Refining the structure of boreoeutherian ancestral chromosomes
Comparative genome maps, based on more than eighty species of eutherian mammal, have previously been generated by chromosome painting. Such analyses have revealed the pathways of mammalian genome evolution at the chromosomal level [6–8, 10–12, 54–57]. However, comparative chromosome painting is inadequate to the task of comparing the genomes of species which have been separated for more than 100 million years. This is due to the lower hybridization efficiency of probes consequent to increased sequence divergence. Thus, reports of successful hybridizations of eutherian probes onto marsupial chromosomes are confined to a single chromosome . To overcome this limitation, comparative genome sequence analyses based on direct genome alignments have been performed with the aim of reconstructing precise ancestral gene orders [9, 14–16]. However, models of ancestral eutherian genome organization constructed from such genome sequence alignments display considerable differences with respect to the assignment of ancestral syntenic groups, when compared to models derived from comparative chromosome painting data [12, 19, 20, 59].
E-painting (electronic chromosome painting)  was introduced in order both to overcome the inherent limitations of comparative cytogenetic approaches and to reduce the complexity of direct whole genome sequence alignments. This in silico technique is based on the comparative mapping of orthologous genes and the identification of conserved syntenic segments of genes instead of comparative alignments of large sequence contigs containing intergenic sequences as well as genes. The advantage of E-painting over comparative genome sequence analysis is that the former reduces the complexity of genome alignments to easily manageable conserved syntenic segments comprising orthologous genes. Its limitation, however, is that it cannot be applied to the investigation of telomeric, centromeric or non-genic regions that could have nevertheless played an important role during karyotype evolution.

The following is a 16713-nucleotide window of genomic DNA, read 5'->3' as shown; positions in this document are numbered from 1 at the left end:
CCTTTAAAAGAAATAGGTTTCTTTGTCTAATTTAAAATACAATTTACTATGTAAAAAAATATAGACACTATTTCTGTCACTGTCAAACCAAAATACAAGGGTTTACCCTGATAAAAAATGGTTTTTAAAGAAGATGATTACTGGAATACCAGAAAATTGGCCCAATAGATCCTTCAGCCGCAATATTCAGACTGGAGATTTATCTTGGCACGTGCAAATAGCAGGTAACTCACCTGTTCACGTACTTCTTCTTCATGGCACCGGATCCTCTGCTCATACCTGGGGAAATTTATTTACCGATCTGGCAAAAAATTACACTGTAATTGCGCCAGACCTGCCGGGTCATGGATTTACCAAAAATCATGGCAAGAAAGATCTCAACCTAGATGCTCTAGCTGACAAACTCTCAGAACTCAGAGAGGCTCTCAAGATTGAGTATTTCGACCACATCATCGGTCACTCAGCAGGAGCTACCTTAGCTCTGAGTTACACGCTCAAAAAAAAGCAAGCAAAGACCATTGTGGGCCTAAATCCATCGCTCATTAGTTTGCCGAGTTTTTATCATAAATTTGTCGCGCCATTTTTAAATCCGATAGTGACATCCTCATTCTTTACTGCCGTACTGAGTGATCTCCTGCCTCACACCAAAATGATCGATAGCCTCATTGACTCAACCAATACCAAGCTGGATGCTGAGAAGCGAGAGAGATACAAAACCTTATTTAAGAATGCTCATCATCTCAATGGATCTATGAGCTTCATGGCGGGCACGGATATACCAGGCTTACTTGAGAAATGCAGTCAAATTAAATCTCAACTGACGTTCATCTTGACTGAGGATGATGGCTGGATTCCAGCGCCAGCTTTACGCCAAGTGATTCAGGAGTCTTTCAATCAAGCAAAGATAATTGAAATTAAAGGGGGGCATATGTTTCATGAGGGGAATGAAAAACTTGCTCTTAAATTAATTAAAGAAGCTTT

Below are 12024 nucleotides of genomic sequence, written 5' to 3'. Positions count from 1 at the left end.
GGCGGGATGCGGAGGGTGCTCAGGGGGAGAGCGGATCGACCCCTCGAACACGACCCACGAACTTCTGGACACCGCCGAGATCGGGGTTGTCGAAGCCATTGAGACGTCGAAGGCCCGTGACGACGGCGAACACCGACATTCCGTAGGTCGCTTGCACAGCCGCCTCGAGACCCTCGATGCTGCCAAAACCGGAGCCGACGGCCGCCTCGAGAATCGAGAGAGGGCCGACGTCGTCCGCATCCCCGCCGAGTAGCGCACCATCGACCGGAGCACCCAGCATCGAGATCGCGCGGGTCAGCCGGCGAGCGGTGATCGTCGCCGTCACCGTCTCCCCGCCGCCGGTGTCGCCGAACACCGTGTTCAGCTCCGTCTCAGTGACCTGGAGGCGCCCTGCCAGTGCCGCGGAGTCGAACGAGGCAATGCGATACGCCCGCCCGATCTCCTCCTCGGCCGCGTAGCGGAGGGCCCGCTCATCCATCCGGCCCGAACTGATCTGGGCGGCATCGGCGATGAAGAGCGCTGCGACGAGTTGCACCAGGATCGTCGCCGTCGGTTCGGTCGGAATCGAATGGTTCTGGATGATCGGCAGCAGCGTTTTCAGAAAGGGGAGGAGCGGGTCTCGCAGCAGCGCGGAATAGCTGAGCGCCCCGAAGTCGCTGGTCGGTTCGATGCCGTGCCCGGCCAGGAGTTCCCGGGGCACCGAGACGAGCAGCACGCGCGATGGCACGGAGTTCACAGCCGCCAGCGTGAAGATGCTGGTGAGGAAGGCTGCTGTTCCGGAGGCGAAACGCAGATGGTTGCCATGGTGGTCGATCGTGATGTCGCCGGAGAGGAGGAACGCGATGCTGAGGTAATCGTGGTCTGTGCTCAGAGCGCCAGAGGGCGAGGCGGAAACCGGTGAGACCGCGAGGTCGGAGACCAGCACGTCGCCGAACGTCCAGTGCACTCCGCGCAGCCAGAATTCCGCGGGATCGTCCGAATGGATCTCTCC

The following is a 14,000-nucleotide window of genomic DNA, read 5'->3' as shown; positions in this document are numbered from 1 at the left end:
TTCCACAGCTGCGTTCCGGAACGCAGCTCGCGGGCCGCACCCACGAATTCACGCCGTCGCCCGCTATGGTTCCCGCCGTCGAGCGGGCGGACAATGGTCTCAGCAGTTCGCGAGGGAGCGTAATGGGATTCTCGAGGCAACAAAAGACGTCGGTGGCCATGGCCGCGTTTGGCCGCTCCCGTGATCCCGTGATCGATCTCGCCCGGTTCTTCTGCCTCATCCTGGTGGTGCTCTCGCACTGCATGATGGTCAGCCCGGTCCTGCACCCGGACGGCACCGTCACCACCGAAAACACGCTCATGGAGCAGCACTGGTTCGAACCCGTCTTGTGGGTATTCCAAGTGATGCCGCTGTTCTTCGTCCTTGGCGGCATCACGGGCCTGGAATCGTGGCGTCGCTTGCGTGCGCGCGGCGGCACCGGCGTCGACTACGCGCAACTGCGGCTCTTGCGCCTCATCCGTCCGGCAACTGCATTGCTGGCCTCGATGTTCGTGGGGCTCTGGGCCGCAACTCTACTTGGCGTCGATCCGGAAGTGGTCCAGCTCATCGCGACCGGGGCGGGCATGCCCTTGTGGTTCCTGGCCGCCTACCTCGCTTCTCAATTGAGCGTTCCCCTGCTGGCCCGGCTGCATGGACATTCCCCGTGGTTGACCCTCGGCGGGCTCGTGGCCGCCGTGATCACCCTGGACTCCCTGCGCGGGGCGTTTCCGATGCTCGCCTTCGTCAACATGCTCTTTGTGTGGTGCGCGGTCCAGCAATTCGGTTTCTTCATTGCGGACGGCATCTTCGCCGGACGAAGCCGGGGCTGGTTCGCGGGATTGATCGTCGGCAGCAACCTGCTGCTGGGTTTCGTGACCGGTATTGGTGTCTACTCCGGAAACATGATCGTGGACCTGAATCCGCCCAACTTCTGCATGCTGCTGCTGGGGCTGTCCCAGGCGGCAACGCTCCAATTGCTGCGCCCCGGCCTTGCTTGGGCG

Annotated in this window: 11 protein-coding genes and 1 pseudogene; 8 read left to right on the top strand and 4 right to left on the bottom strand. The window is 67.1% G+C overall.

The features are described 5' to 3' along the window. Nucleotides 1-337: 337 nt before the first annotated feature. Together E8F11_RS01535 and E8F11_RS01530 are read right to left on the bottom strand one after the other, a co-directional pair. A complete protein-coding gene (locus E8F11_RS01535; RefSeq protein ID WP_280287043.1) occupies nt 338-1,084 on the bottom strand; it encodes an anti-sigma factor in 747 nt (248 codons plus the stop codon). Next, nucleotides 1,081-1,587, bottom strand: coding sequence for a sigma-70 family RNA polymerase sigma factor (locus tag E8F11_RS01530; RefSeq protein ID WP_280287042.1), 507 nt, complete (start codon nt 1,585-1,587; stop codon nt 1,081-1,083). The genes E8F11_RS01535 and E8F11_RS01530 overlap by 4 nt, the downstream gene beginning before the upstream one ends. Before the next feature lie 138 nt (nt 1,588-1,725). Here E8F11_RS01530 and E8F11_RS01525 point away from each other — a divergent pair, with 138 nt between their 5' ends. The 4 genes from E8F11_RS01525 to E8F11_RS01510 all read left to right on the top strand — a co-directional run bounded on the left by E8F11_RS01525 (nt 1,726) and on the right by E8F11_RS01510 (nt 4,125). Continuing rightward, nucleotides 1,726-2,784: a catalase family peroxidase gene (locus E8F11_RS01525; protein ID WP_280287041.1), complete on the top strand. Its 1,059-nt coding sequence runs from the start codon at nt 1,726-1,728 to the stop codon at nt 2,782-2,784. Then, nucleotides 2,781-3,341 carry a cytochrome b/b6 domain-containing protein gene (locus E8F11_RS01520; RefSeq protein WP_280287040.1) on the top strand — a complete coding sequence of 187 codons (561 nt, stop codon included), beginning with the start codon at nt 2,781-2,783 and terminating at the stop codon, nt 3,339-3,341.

In the present study, E-painting was used to reinvestigate the previously proposed boreoeutherian protokaryotype [8, 10, 12, 54]. The resulting model of the boreoeutherian genome (Figure 3) closely resembles those models previously derived by means of comparative chromosome painting. Indeed, our data derived from E-painting analysis not only confirmed all major syntenic segment associations proposed in previous studies [8–12] but also served to refine the model by accommodating short syntenic segments orthologous to portions of chromosomes HSA7, HSA10, HSA12 and HSA22 (Figure 3).